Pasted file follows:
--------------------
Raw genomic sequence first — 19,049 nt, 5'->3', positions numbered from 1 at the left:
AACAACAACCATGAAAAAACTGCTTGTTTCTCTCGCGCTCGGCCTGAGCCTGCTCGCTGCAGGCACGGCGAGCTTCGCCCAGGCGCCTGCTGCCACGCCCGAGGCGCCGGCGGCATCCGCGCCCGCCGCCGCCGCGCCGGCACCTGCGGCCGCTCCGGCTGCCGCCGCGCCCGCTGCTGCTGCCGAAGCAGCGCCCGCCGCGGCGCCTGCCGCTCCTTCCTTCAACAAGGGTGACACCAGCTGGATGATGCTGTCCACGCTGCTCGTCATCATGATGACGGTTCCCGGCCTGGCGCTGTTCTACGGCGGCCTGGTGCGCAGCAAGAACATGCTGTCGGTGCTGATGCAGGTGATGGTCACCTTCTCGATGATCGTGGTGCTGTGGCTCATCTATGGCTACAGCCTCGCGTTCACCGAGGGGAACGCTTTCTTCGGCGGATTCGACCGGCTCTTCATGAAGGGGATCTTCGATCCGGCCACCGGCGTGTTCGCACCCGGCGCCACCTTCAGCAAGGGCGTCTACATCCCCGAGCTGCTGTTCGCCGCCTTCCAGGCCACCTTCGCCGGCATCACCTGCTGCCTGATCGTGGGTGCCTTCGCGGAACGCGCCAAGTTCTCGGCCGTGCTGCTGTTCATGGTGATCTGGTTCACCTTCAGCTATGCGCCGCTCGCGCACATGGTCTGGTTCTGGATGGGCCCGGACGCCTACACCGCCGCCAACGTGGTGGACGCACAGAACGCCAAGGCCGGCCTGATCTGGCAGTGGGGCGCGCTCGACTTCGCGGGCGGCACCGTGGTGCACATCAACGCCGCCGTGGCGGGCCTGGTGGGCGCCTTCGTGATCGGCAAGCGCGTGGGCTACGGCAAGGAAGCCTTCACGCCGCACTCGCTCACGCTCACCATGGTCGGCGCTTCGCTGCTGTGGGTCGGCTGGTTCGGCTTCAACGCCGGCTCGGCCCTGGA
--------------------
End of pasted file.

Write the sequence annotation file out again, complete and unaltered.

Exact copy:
Raw genomic sequence first — 19,049 nt, 5'->3', positions numbered from 1 at the left:
AACAACAACCATGAAAAAACTGCTTGTTTCTCTCGCGCTCGGCCTGAGCCTGCTCGCTGCAGGCACGGCGAGCTTCGCCCAGGCGCCTGCTGCCACGCCCGAGGCGCCGGCGGCATCCGCGCCCGCCGCCGCCGCGCCGGCACCTGCGGCCGCTCCGGCTGCCGCCGCGCCCGCTGCTGCTGCCGAAGCAGCGCCCGCCGCGGCGCCTGCCGCTCCTTCCTTCAACAAGGGTGACACCAGCTGGATGATGCTGTCCACGCTGCTCGTCATCATGATGACGGTTCCCGGCCTGGCGCTGTTCTACGGCGGCCTGGTGCGCAGCAAGAACATGCTGTCGGTGCTGATGCAGGTGATGGTCACCTTCTCGATGATCGTGGTGCTGTGGCTCATCTATGGCTACAGCCTCGCGTTCACCGAGGGGAACGCTTTCTTCGGCGGATTCGACCGGCTCTTCATGAAGGGGATCTTCGATCCGGCCACCGGCGTGTTCGCACCCGGCGCCACCTTCAGCAAGGGCGTCTACATCCCCGAGCTGCTGTTCGCCGCCTTCCAGGCCACCTTCGCCGGCATCACCTGCTGCCTGATCGTGGGTGCCTTCGCGGAACGCGCCAAGTTCTCGGCCGTGCTGCTGTTCATGGTGATCTGGTTCACCTTCAGCTATGCGCCGCTCGCGCACATGGTCTGGTTCTGGATGGGCCCGGACGCCTACACCGCCGCCAACGTGGTGGACGCACAGAACGCCAAGGCCGGCCTGATCTGGCAGTGGGGCGCGCTCGACTTCGCGGGCGGCACCGTGGTGCACATCAACGCCGCCGTGGCGGGCCTGGTGGGCGCCTTCGTGATCGGCAAGCGCGTGGGCTACGGCAAGGAAGCCTTCACGCCGCACTCGCTCACGCTCACCATGGTCGGCGCTTCGCTGCTGTGGGTCGGCTGGTTCGGCTTCAACGCCGGCTCGGCCCTGGA